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SUBJECT: What You Should Know About Canine Parvovirus (CPV)

Canine ParvovirusCanine parvovirus type 2 (CPV-2) is a highly contagious and serious disease caused by a virus that attacks the gastrointestinal tract of puppies, dogs, and wild canines (e.g. foxes, wolves, coyotes). It was first identified in 1978 and is seen worldwide. It can also damage the heart muscle in very young and unborn puppies.

How is it spread?

CPV-2 is highly contagious and is spread by direct dog-to-dog contact and contact with contaminated feces (stool), environments or people. The virus can also contaminate kennel surfaces, food and water bowls, collars and leashes, and the hands and clothing of people who handle infected dogs. It is resistant to heat, cold, humidity, and drying, and can survive in the environment for long periods of time.

Even trace amounts of feces containing parvovirus may serve as environmental reservoirs of the virus and infect other dogs that come into the infected environment. CPV-2 is readily transmitted from place to place on the hair or feet of dogs or via contaminated cages, shoes, or other objects.

What dogs are at risk?

All dogs are at risk, but puppies less than four months old and dogs that have not been vaccinated against canine parvovirus are at increased risk of becoming infected and ill.

What are some facts about parvovirus?

    1. Parvovirus is very durable in the environment and can persist for months or years.
    2. ProVetLogic Animal Facility and Ready-To-Use for the Home and Business have been proven to kill parvovirus when used as directed.
    3. This virus can spread on hands, feet, clothing, tools, rodents and flies traveling from kennel to kennel. Dogs may carry the virus on their fur and feet even if they themselves do not get ill. The virus enters the dog through the nose or mouth and has an incubation period of 3 days to 2 weeks (usually 5-7 days).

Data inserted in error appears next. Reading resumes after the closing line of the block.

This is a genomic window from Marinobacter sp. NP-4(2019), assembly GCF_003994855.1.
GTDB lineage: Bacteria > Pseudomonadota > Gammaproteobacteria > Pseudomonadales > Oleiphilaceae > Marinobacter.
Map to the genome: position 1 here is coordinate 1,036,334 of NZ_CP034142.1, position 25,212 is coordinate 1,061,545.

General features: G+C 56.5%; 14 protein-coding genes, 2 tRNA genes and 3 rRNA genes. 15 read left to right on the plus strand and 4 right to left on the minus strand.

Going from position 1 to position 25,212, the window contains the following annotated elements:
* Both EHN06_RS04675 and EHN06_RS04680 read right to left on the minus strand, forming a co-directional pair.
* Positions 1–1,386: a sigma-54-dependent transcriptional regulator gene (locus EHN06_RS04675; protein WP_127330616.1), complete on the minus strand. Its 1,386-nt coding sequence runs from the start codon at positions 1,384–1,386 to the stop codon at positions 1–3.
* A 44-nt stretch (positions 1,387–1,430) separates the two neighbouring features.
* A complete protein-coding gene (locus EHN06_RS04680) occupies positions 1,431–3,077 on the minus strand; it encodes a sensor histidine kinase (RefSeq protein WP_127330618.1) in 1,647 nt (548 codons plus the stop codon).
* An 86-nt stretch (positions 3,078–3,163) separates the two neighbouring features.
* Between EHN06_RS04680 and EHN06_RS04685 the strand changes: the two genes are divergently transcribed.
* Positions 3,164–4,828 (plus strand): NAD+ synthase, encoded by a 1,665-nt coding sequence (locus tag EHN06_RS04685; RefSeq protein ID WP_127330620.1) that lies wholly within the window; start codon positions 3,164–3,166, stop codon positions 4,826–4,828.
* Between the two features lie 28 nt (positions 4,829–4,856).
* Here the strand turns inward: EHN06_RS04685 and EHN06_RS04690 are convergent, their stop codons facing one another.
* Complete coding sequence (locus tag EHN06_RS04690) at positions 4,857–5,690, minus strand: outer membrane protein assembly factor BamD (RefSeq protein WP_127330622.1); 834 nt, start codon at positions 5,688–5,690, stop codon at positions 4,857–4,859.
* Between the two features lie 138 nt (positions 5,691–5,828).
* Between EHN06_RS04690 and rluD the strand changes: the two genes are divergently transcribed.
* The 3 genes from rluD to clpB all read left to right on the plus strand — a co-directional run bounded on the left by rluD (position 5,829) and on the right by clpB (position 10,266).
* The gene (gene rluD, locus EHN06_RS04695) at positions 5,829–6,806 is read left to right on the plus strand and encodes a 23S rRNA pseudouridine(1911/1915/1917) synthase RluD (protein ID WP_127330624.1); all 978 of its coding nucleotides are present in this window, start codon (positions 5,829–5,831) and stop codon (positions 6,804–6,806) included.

4. Puppies under 6 months old are most likely to get severe disease. Rottweilers, Dobermans, Pit Bulls and mixes of these breeds are especially vulnerable. Adult dogs may get mild disease that is indistinguishable from diarrhea of any other cause. Affected dogs have mild to severe diarrhea, may be dehydrated and lethargic, have vomiting, or can develop severe to fatal secondary bacterial infections.
    5. Vaccination usually prevents disease in adult dogs that have received a vaccine at least 1-2 weeks before exposure, but does not prevent them from carrying virus on fur if exposed. Puppies up to 16 weeks of age may not be protected fully by vaccination.

How is Canine-parvovirus prevented?

Vaccination and good hygiene are critical components of canine parvovirus prevention.
You may wish to view our page on how to kill parvovirus.

Here is  what AVMA said about parvovirus.

 

Canine Parvovirus is a highly contagious viral infection that affects dogs, especially puppies. It can lead to severe gastrointestinal symptoms and can be fatal if not treated promptly. In recent years, there has been a significant increase in the relevance of this virus due to its widespread presence and outbreaks in various regions.
Animal Facility Kills Dog Flu

It primarily spreads through direct contact with infected dogs or contaminated objects, such as food bowls, toys, or kennel surfaces. The virus can survive in the environment for extended periods, making it challenging to eradicate.

Infected dogs may display symptoms such as vomiting, diarrhea (often bloody), lethargy, loss of appetite, and dehydration. The severity of the illness can vary, with puppies and unvaccinated dogs being particularly vulnerable.

Prompt diagnosis and treatment are crucial for the management of parvovirus. Veterinarians typically perform a physical examination, along with laboratory tests, to confirm the presence of the virus. Treatment may involve supportive care, including intravenous fluids, medications to control vomiting and diarrhea, and antibiotics to prevent secondary infections.

Prevention is key in controlling the spread of this virus. Vaccination plays a significant role in protecting dogs from this highly contagious disease. Puppies should receive a series of vaccines starting at 6-8 weeks of age, followed by boosters to ensure long-lasting immunity. It is also important to practice good hygiene, such as regularly cleaning and disinfecting common areas where dogs gather.

In recent years, there have been reports of outbreaks in various communities, raising awareness about the importance of vaccination and preventive measures. It is crucial for dog owners to stay informed about the prevalence of parvovirus in their area and take appropriate steps to protect their pets.